A lack of self-acceptance can sabotage you in a variety of ways. It can increase anxiety the closer you get to someone or something desirable. It can compel you to act in ways that are antithetical to your goals. It can make you withdraw during the goal acquisition stage without giving you a chance to succeed. When you feel ashamed of who you are or some aspect of yourself a satisfying relationship is hard to develop. Until you acknowledge those parts of yourself and learn to manage them, your life may remain unsatisfying. Learning to accept yourself places you in a better position to be accepted by others. It’s a hollow victory when friends and family accept you and you have trouble accepting yourself. Everyone may not like you, that’s not the point. The point is for you to like yourself and for you to have the courage to give others the opportunity to like the real you. By being more aware an authentic, you offer others the chance to choose to like the real you, not some fake invention.
Let’s distinguish between self-esteem and self-acceptance to clear up any confusion about the two before we proceed. According to Leon F. Seltzer Ph.D.: “Self-esteem refers specifically to how valuable, or worthwhile, we see ourselves, self-acceptance alludes to a far more global affirmation of self. When we're self-accepting, we're able to embrace all facets of ourselves—not just the positive, more "esteem-able" parts.”
Everyone is both a saint and a monster. We also may have physical features that make us feel bad about ourselves. While we may have an overall view of ourselves as worthwhile a lack of self-acceptance may interfere with our ability to accept those unfavorable characteristics. When we don’t like features we possess we may try to hide them or compensate for them in ways that allow us to cope. Our efforts to suppress, numb, or avoid the parts of who we are that we don’t like often invite other problems and make the situation worse. Someone who can’t stand being short may overcompensate by acting more macho. Someone overweight may begin smoking in a misguided effort to prevent weight gain. Someone who suffered growing up poor may vow to never want for anything in life and overspend or steal. Those coping strategies often fail and increase our problems. The macho person may find himself trying to prove how big he is in progressively dangerous ways. The smoker who fails to control her weight without smoking may ultimately find herself needing an oxygen tank. And the person who breaks the law to compensate for an impoverished childhood may wind up in jail. In short, our fixes often make accepting ourselves more difficult.
To further illustrate how our attempts to compensate for low self-acceptance can create problems, here’s an example from the Disney movie “Aladdin.” Aladdin presented himself as a prince to the princess when he was actually a beggar. As they grew closer, he became uncomfortable. Feeling increasingly anxious about who he really was and his dishonest attempt to conceal his true identity threatened to destroy their relationship. Feeling like an imposter Aladdin, ultimately, revealed his true identity and, like all things Disney, the fairy tale ended happily. In real life betraying yourself and others in that way can be disastrous.
What's interesting about the Aladdin example is how it illustrates the difference between self-esteem and self-acceptance. Aladdin’s self-esteem motivated him to strive to be with the princess. He aspired to be with someone beautiful who also had status, and he accomplished that goal. That indicated healthy self-esteem. On the other hand, dishonesty about his true identity indicated low self-acceptance. The internal conflict between his self-esteem and his self-acceptance resulted in feelings of guilt and shame about being dishonest. Those feelings triggered anxiety and self-doubt which threatened his relationship with himself and the princess.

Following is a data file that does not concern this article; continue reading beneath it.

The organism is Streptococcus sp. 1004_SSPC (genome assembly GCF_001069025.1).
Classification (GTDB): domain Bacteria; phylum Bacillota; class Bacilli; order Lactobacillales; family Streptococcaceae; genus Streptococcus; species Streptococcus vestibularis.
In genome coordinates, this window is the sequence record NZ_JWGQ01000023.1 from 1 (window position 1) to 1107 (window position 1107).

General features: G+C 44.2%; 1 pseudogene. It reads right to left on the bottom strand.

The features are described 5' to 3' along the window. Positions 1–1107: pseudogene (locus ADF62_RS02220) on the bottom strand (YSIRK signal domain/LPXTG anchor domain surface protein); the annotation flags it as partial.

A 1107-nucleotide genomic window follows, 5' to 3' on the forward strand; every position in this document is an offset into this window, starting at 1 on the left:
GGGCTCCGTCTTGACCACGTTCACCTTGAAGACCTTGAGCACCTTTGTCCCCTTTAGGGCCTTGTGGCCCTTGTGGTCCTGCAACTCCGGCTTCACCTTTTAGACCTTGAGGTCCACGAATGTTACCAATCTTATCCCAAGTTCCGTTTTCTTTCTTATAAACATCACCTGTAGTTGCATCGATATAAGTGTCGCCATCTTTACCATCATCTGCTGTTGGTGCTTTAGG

Working to accept yourself is for heroes. It takes courage to proceed down a hero's path. Courage is not the absence of fear, but the willingness to accept your fears, discomfort, and efforts in order to embrace yourself fully-- and not just the positive “more esteem-able” parts. By feeling more comfortable with yourself, you encourage people to like the authentic you. Presenting a false front or withdrawing from relationships before you give them a chance to succeed leads to unhappiness.
The inability to accept yourself is a type of suffering. To free yourself from this attitude requires that you learn to sit with yourself and look deeply into who you are. That seems simple enough, but we all spend an extraordinary amount of time avoiding, camouflaging, and disavowing the parts of ourselves that we find unattractive. When we do this, simple things become difficult. The last thing we want to do is sit, breathe, and embrace every part of ourselves and our suffering. That’s emotional labor. To be human is to suffer. Fear prevents the type of emotional exploration I'm describing.
Exposure therapy is the number one treatment for specific phobias and other fears. If you went to see a therapist about a fear of snakes. The therapist would talk to you about snakes. He might even show you a picture of a snake. As you become more desensitized, he might even bring in a rubber snake. Eventually, as your fear of snakes decreases, he might even have you hold the rubber snake until your fear of snakes is extinguished. By sitting with and exposing yourself to your own thoughts and feelings and the anxiety they invoke, you can reduce your anxiety. To avoid feeling like an imposter, increase happiness, and improve your relationship satisfaction, practice self-acceptance.